So how do you sell them? Here are some suggestions.
Saturday, July 26, 2014
As an author, do you purchase copies of your own books to sell in public? You should. When I sold a paperback copy of one of my novels on Amazon, I received slightly more than a dollar in royalties once I shared with my publisher...or less than three dollars now that I’m on my own (self-published). I got 84 cents for an ebook when sharing with my publisher, and depending on the price I list it for now, I get from 35 cents to about two dollars per book on my own. I sell my own books in public for $10.00, which is two or three dollars off the listed Amazon price, and I make over $5.00 a book. I know there are starving artists out there who don’t think they can afford to buy copies of their books to sell, but I don’t think you can afford not to—because they’re easy to sell. That’s what you’re worried about, isn’t it? That you’ll have boxes of unsold books stored away, and instead of making money from your books, you’ll be losing it instead. If that’s how you’re feeling, then you don’t have a plan. Before I give you some ideas, do you realize that if you bought 20 books to sell, costing approximately $100.00, you could sell them for $200.00 at a reasonable price of $10.00 per book? Then you could buy 20 more books and never have to worry about losing money again. Once you realize how easy it is to sell them, you can buy larger quantities and enjoy the profits.
So how do you sell them? Here are some suggestions.
1. Call local libraries and ask if they have any events. These are usually free, and though I haven’t had large numbers of sales while selling at these events (which aren’t generally attended well), I’ve heard they’ve worked better for other people…and maybe the library will purchase your book.
2. Call local bookstores and see if they will let you set up shop. Sometimes there are town festivals or art walks or other such events running, and the bookstore will invite you in to sell. Possibly, the owner will have you in just to try to drum up more customers. They will usually advertise your appearance. They may take a couple of books on consignment and sell them in the store. These opportunities are also usually free.
3. Check the internet for author expos. There are readers who have a passion for exposing others to books. Colleges have author expos, sometimes libraries do, some art guilds do, and sometimes other organizations such as readers’ coalitions organize them. These are generally quite inexpensive to attend and may also be free.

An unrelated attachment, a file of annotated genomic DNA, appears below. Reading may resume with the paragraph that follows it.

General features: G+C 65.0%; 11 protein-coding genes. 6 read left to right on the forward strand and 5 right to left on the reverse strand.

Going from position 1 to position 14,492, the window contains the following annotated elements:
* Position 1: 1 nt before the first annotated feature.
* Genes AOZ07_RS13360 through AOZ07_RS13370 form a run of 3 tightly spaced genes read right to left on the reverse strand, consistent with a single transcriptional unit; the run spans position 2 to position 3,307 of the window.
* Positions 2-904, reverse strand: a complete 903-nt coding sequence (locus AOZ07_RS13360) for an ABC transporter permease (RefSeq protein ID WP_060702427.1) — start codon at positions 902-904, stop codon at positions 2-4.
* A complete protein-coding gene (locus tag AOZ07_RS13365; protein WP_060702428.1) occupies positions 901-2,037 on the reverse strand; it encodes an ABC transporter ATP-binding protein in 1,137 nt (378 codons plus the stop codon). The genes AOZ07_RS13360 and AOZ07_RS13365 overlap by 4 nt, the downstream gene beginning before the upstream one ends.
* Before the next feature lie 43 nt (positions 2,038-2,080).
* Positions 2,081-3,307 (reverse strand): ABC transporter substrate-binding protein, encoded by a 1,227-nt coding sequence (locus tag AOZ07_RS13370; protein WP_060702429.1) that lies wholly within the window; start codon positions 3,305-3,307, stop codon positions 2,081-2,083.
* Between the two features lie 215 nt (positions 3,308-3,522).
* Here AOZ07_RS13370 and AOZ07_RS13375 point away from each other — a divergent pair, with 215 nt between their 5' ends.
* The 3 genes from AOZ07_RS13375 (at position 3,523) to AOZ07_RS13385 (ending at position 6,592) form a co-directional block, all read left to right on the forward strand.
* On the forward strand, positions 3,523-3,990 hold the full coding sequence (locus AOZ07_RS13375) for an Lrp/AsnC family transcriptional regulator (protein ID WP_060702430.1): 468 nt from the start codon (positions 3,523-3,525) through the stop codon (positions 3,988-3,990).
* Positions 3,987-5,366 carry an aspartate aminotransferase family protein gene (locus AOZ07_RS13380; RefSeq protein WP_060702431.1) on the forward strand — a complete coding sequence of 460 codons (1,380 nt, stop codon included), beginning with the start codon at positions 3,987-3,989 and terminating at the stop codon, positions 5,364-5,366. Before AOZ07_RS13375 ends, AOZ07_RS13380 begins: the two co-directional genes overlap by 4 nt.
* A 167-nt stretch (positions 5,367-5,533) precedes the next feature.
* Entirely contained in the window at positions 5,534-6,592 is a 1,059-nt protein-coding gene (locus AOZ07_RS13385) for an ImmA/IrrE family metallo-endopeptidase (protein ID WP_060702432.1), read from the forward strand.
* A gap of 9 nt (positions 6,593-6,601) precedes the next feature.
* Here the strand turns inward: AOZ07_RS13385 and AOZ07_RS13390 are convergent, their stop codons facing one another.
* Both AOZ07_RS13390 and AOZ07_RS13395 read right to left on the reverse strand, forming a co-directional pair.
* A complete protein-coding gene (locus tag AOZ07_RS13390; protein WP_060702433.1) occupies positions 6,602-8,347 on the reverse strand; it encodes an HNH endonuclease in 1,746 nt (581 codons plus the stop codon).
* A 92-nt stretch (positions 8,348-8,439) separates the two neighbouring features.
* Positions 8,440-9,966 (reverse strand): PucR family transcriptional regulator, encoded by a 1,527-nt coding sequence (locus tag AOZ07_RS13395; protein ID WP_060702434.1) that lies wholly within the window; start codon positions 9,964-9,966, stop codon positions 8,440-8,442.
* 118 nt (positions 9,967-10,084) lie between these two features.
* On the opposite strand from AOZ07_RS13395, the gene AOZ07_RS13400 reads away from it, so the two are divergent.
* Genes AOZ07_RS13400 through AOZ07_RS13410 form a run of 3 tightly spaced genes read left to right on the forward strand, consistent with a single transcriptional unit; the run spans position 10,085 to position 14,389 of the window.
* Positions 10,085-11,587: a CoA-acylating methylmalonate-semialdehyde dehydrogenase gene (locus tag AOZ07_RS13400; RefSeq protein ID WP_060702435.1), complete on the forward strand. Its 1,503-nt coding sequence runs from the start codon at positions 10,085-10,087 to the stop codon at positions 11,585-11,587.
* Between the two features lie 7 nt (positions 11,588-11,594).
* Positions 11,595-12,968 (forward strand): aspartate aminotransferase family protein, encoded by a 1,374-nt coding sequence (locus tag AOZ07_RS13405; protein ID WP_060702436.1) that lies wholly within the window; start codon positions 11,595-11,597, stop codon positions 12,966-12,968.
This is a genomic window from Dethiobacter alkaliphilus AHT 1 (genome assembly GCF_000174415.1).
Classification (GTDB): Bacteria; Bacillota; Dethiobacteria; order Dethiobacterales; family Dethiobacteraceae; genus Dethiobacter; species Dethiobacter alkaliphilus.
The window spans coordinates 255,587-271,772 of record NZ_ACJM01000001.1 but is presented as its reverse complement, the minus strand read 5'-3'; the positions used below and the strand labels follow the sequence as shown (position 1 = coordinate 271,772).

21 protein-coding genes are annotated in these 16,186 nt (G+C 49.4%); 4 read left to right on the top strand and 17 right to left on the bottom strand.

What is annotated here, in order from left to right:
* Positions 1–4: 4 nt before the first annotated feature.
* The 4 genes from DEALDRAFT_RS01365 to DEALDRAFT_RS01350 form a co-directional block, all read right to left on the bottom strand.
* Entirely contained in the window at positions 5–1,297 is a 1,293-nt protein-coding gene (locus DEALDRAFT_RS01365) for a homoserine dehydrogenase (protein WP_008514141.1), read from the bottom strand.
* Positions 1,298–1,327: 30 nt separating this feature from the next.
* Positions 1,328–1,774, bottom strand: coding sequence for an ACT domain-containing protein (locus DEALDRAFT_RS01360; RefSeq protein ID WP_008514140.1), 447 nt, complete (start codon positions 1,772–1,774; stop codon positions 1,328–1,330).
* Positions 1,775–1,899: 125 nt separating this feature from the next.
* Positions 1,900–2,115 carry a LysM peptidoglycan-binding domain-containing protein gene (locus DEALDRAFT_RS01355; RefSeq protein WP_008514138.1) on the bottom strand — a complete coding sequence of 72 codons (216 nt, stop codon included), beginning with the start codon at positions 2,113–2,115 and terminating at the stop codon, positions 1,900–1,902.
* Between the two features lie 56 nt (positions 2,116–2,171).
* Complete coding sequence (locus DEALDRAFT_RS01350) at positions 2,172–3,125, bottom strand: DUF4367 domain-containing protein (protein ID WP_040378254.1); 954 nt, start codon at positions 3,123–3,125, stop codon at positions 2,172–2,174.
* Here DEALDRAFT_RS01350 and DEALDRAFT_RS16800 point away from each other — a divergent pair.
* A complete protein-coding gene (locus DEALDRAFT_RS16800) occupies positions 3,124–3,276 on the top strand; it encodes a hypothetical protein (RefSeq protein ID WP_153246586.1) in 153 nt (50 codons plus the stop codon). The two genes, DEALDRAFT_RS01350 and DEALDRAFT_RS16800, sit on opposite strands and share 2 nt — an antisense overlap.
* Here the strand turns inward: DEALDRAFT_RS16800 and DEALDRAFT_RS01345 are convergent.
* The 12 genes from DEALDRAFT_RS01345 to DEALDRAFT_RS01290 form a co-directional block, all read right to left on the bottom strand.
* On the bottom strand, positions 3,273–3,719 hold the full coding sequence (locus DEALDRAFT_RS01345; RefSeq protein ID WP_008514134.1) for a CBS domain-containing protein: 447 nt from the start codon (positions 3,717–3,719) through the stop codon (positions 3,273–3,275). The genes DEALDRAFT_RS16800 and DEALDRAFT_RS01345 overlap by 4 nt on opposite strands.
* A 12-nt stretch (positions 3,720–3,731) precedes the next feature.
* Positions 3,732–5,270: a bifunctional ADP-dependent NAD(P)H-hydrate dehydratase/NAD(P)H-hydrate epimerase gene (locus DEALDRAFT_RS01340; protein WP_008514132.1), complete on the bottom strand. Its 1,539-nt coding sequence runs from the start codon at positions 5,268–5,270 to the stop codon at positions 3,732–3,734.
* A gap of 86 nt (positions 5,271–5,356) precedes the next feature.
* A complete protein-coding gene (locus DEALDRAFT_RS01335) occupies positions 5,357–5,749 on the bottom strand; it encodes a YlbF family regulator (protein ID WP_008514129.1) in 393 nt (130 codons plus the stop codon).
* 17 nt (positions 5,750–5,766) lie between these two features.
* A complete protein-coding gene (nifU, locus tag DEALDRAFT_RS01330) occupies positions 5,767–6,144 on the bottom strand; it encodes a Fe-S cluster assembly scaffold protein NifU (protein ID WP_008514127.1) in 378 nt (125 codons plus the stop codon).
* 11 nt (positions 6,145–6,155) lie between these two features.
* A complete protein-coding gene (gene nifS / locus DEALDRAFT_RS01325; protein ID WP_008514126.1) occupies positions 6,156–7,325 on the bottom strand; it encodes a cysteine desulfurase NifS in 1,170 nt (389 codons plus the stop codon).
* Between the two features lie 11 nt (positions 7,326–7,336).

4. Get the word out that you’re looking for book clubs or writers’ groups. Volunteer to make an appearance and speak. Some groups pay to have speakers, and some just provide lunch or snacks and drinks. I’ve spoken to several groups that have purchased books at the end. Sales at my speaking events have been very good, and the more people, obviously, the better.
5. Town festivals. Nearly all small towns and all larger towns have downtown events. People are wandering everywhere. They may not be looking for books, but if you’re willing to strike up a conversation, you’d be surprised at how many readers there are that are impressed to meet an actual author. And other kind-hearted people simply like to support local authors. These events are also generally quite inexpensive to sell at.
6. Look up farmer’s markets and flea markets. If they aren’t advertised on line, try the local Chamber of Commerce or the City Hall for information. For somewhere between five and twenty dollars, in my experience, I set up a booth or a table under a canopy and sell a lot of books. People come to markets with cash in hand, fully expecting to spend money. Having an author in attendance is a curiosity. At a market, people are friendly. They stop and chat. They like a free piece of candy or a bookmark, and they’re all curious about the guy or gal that isn’t selling produce. If the weather cooperates, I’ve had lots of luck at the farm markets. I also tend to buy a lot of fresh veggies, so be prepared to spend some of your profits. Hey, it’s for your own health. The only flea market I sold at went pretty well; plus I learned that next time I’ll bring other things to sell too, since it turned out to be basically a huge garage sale. Maybe there’s a good flea market near you.
7. Craft shows have been very good to me. Now we’re getting to the especially good events. These, in my experience, can be very inexpensive (10 to 20 dollars) or they can be expensive (like 75 to 150 dollars). I’ve sold over 50 books at craft shows numerous times. They are usually indoors, so weather isn’t a concern, and sharing a table is always a possibility. Do you know another author to split the fee with, or a crafter that will share his or her table? That’s a way to reduce the cost. Shoppers come with money to spend, and they generally spend it. Remember, lots of people love books. Plus I have an easier time not spending my profits on crafts than not buying those delicious fresh vegetables.